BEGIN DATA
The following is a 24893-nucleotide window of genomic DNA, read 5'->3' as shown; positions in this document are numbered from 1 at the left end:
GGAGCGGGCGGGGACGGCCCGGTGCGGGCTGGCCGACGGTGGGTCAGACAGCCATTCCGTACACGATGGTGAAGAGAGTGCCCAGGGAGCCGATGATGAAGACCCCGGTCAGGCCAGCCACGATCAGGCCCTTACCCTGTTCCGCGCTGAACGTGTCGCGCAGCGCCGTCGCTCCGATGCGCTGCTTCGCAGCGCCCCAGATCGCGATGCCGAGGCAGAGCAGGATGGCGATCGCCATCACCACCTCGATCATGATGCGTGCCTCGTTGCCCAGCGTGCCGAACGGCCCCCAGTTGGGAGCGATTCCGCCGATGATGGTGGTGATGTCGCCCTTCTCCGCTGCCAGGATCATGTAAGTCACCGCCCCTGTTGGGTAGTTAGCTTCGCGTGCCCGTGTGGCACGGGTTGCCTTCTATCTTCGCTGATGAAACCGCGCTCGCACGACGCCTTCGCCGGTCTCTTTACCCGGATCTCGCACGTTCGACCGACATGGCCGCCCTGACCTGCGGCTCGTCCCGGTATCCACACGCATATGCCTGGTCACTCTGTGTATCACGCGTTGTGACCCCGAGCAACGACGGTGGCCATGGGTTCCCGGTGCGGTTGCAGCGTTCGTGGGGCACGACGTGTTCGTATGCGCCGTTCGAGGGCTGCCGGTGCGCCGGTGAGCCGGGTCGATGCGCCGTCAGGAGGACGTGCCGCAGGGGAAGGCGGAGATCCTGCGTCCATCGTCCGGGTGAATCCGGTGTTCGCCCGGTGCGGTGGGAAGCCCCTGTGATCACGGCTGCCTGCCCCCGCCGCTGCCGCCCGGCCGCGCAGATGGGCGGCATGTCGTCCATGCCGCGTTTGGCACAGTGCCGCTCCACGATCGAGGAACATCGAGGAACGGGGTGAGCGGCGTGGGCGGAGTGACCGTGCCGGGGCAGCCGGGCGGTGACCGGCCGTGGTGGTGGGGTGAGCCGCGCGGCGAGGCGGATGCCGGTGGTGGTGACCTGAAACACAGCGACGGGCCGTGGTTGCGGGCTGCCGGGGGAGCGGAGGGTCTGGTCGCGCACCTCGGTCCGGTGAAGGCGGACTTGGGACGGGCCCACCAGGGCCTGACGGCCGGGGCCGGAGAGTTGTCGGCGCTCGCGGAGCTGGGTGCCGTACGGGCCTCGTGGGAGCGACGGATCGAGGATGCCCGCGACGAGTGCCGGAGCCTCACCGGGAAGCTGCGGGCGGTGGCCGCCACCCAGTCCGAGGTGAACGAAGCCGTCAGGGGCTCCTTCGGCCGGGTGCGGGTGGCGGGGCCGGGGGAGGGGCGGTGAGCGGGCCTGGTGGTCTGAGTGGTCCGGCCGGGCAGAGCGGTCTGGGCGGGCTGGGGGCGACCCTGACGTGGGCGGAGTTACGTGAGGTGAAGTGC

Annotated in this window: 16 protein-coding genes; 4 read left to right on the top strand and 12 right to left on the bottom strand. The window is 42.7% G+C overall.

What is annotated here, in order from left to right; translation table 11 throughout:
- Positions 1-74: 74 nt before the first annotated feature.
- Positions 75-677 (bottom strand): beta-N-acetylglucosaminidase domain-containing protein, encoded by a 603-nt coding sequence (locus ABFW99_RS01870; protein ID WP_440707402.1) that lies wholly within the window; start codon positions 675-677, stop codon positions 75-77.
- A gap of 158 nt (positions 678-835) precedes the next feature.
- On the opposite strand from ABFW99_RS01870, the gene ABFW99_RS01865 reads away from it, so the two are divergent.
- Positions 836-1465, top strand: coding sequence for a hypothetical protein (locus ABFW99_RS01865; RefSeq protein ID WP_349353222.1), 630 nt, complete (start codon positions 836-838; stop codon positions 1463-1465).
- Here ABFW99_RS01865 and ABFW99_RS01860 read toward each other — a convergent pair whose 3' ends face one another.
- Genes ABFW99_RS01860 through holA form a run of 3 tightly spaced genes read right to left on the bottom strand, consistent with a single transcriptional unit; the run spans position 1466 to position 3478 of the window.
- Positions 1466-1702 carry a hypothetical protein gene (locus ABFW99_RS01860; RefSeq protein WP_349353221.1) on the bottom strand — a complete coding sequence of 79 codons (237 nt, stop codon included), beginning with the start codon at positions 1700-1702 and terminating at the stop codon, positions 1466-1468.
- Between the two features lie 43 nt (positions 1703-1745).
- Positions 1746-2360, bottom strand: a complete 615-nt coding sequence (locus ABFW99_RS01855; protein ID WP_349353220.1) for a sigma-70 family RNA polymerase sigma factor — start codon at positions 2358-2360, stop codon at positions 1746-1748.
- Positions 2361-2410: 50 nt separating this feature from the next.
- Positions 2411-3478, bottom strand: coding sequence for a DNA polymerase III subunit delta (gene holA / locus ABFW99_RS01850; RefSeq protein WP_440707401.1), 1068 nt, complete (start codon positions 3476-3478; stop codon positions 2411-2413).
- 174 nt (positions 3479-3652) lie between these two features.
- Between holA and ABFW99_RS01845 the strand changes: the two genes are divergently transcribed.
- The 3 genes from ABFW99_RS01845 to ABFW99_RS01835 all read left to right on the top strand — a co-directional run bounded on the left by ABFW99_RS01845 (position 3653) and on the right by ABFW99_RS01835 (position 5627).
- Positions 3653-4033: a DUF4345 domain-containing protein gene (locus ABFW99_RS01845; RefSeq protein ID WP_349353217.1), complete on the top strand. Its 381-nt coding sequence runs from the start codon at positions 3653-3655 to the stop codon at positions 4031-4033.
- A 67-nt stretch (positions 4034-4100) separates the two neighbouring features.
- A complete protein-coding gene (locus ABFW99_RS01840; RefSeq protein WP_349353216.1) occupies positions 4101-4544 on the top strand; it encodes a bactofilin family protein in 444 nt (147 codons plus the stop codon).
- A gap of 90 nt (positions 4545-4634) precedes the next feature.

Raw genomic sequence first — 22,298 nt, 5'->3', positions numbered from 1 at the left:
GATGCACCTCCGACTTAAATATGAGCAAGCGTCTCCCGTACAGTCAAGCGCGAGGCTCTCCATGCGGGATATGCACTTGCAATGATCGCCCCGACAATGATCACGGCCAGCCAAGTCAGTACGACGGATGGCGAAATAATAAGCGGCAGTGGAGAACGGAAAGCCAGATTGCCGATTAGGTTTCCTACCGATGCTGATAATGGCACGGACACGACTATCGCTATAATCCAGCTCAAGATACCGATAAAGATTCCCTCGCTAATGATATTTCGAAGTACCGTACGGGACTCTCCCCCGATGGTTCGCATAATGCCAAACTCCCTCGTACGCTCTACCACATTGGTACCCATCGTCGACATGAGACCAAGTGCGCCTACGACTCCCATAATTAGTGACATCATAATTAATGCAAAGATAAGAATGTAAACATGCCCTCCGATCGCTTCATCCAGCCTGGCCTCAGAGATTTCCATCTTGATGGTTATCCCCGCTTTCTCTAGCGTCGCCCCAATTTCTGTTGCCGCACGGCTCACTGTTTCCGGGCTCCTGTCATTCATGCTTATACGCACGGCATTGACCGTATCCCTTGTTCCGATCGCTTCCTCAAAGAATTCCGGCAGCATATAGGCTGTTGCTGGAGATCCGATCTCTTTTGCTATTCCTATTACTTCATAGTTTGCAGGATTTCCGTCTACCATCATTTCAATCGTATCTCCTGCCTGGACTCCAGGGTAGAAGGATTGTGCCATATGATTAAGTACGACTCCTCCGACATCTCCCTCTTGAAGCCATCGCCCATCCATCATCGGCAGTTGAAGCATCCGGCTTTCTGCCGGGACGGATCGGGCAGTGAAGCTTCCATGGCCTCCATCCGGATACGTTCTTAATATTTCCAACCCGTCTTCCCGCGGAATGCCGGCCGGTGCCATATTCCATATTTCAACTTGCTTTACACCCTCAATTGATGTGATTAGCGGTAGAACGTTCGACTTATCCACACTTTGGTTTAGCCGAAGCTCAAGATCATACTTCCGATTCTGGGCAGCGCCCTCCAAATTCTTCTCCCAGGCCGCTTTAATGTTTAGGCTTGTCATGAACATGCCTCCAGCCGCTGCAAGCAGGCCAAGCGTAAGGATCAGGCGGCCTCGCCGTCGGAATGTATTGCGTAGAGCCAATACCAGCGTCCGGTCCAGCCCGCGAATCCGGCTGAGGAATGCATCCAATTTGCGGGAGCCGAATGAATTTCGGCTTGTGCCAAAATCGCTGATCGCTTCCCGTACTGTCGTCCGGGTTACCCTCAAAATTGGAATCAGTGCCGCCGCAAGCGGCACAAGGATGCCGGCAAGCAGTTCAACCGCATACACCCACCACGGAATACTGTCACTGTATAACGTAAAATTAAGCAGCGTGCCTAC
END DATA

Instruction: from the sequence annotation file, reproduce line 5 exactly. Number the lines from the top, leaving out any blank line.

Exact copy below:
- Positions 1-74: 74 nt before the first annotated feature.